In late 2000, in the midst of the recall of Starlink, its genetically modified maize product, Aventis announced that it had determined to sell off Aventis Cropscience, the seed and pesticide business unit it had created from the agriculture businesses of its predecessors. In October 2001, Bayer and Aventis announced that Bayer would acquire the unit for about $6.6 billion, with the unit becoming Bayer CropScience and making Bayer the world's second-largest agrochemical company behind Syngenta. In 2003 Aventis entered into a collaboration with Regeneron, a New York biotechnology company, to develop Regeneron's VEGF-inhibiting drug, aflibercept, in the field of cancer, in Phase I clinical trials. Aventis made an upfront payment of $80 million in cash. Regeneron partnered the drug with Bayer Healthcare in the field of proliferative eye diseases, under the name Eylea it was approved by the FDA in 2011. Sanofi-Aventis was formed in 2004. In early 2004, Sanofi-Synthélabo made. Aventis rejected the bid because it felt that the bid offered inferior value based on the company's share value, the board of Aventis went so far as to enact poison pill provisions and to invite Novartis to enter merger negotiations.
The three-month takeover battle concluded when Sanofi-Synthélabo launched a friendly bid of €54.5 billion in place of
Genentech, Inc. is a biotechnology corporation which became a subsidiary of Roche in 2009. Genentech Research and Early Development operates as an independent center within Roche; as of February 2019, Genentech employed 13,697 people. The company was founded in 1976 by venture capitalist Robert A. Swanson and biochemist Herbert Boyer. Boyer is considered to be a pioneer in the field of recombinant DNA technology. In 1973, Boyer and his colleague Stanley Norman Cohen demonstrated that restriction enzymes could be used as "scissors" to cut DNA fragments of interest from one source, to be ligated into a cut plasmid vector. While Cohen returned to the laboratory in academia, Swanson contacted Boyer to found the company. Boyer worked with Arthur Riggs and Keiichi Itakura from the Beckman Research Institute, the group became the first to express a human gene in bacteria when they produced the hormone somatostatin in 1977. David Goeddel and Dennis Kleid were added to the group, contributed to its success with synthetic human insulin in 1978.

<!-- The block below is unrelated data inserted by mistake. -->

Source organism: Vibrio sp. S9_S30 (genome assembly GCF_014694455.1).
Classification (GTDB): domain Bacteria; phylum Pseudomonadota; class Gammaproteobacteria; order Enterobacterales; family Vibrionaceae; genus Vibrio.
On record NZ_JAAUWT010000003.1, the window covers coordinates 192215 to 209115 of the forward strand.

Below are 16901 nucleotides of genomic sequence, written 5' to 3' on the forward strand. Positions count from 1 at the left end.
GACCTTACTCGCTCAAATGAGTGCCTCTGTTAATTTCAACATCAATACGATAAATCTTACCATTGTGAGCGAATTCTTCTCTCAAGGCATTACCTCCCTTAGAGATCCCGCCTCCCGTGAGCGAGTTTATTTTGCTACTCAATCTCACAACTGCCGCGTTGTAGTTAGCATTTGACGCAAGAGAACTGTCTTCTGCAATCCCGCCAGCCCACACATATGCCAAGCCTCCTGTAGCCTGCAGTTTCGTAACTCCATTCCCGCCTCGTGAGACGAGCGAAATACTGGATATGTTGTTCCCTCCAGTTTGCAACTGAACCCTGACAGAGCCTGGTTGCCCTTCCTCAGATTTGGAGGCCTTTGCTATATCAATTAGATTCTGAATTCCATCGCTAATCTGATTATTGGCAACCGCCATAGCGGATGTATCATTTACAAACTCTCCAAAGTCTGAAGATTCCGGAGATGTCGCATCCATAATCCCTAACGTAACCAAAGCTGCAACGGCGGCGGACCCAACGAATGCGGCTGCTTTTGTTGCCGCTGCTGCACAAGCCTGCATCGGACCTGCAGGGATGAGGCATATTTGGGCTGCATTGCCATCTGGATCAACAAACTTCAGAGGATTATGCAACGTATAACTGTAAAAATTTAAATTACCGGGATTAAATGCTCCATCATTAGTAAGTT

In 1990 F. Hoffmann-La Roche AG acquired a majority stake in Genentech. In 2006 Genentech acquired Tanox in its first acquisition deal. Tanox had started developing Xolair and development was completed in collaboration with Novartis and Genentech. In July 2014, Genentech/Roche acquired Seragon for its pipeline of small-molecule cancer drug candidates for $725 million cash upfront, with an additional $1 billion of payments dependent on successful development of products in Seragon's pipeline. Genentech was a pioneering research-driven biotechnology company that has continued to conduct R&D internally as well as through collaborations. Genentech's research collaborations include: In 2008 Genentech entered into a collaboration with Roche and its subsidiary GlycArt to develop obinutuzumab. In February 2010 Genentech entered into a collaboration with University of California, San Francisco after having worked with them in about fifteen other collaborations, this time to collaborate on small molecule drug discovery in neurology.